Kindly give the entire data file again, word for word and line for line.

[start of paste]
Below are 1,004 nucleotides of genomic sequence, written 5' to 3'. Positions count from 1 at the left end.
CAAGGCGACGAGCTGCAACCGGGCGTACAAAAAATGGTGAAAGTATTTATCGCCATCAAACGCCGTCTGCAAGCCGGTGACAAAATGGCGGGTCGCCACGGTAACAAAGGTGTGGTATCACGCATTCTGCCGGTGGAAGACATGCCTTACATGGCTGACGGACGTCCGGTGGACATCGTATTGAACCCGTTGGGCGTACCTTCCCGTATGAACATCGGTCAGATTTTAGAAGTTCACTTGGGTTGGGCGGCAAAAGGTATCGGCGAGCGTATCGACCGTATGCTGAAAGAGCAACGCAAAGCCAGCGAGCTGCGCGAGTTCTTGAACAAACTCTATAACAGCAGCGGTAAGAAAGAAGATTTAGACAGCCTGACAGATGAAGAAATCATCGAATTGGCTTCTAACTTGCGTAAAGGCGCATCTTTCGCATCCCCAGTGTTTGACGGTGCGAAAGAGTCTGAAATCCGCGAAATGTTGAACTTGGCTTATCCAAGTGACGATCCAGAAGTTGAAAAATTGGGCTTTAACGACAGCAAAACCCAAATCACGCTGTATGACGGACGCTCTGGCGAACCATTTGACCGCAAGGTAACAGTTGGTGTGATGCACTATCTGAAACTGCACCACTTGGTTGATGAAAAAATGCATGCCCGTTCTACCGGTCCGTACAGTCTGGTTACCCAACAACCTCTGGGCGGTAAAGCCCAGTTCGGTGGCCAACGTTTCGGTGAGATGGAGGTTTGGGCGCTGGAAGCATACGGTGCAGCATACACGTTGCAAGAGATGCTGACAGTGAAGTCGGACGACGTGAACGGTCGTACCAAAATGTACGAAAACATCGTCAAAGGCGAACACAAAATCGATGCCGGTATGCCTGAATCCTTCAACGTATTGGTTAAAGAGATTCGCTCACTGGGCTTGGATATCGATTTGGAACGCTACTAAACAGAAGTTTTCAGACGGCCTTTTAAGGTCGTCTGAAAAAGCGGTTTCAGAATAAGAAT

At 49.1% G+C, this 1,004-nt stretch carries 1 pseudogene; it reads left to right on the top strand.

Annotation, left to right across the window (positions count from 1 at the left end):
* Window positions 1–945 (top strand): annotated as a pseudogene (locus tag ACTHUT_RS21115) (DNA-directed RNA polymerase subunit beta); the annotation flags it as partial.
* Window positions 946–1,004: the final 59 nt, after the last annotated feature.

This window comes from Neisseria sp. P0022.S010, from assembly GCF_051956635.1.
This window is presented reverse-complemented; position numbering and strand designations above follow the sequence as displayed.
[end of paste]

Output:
Below are 1,004 nucleotides of genomic sequence, written 5' to 3'. Positions count from 1 at the left end.
CAAGGCGACGAGCTGCAACCGGGCGTACAAAAAATGGTGAAAGTATTTATCGCCATCAAACGCCGTCTGCAAGCCGGTGACAAAATGGCGGGTCGCCACGGTAACAAAGGTGTGGTATCACGCATTCTGCCGGTGGAAGACATGCCTTACATGGCTGACGGACGTCCGGTGGACATCGTATTGAACCCGTTGGGCGTACCTTCCCGTATGAACATCGGTCAGATTTTAGAAGTTCACTTGGGTTGGGCGGCAAAAGGTATCGGCGAGCGTATCGACCGTATGCTGAAAGAGCAACGCAAAGCCAGCGAGCTGCGCGAGTTCTTGAACAAACTCTATAACAGCAGCGGTAAGAAAGAAGATTTAGACAGCCTGACAGATGAAGAAATCATCGAATTGGCTTCTAACTTGCGTAAAGGCGCATCTTTCGCATCCCCAGTGTTTGACGGTGCGAAAGAGTCTGAAATCCGCGAAATGTTGAACTTGGCTTATCCAAGTGACGATCCAGAAGTTGAAAAATTGGGCTTTAACGACAGCAAAACCCAAATCACGCTGTATGACGGACGCTCTGGCGAACCATTTGACCGCAAGGTAACAGTTGGTGTGATGCACTATCTGAAACTGCACCACTTGGTTGATGAAAAAATGCATGCCCGTTCTACCGGTCCGTACAGTCTGGTTACCCAACAACCTCTGGGCGGTAAAGCCCAGTTCGGTGGCCAACGTTTCGGTGAGATGGAGGTTTGGGCGCTGGAAGCATACGGTGCAGCATACACGTTGCAAGAGATGCTGACAGTGAAGTCGGACGACGTGAACGGTCGTACCAAAATGTACGAAAACATCGTCAAAGGCGAACACAAAATCGATGCCGGTATGCCTGAATCCTTCAACGTATTGGTTAAAGAGATTCGCTCACTGGGCTTGGATATCGATTTGGAACGCTACTAAACAGAAGTTTTCAGACGGCCTTTTAAGGTCGTCTGAAAAAGCGGTTTCAGAATAAGAAT

At 49.1% G+C, this 1,004-nt stretch carries 1 pseudogene; it reads left to right on the top strand.

Annotation, left to right across the window (positions count from 1 at the left end):
* Window positions 1–945 (top strand): annotated as a pseudogene (locus tag ACTHUT_RS21115) (DNA-directed RNA polymerase subunit beta); the annotation flags it as partial.
* Window positions 946–1,004: the final 59 nt, after the last annotated feature.

This window comes from Neisseria sp. P0022.S010, from assembly GCF_051956635.1.
This window is presented reverse-complemented; position numbering and strand designations above follow the sequence as displayed.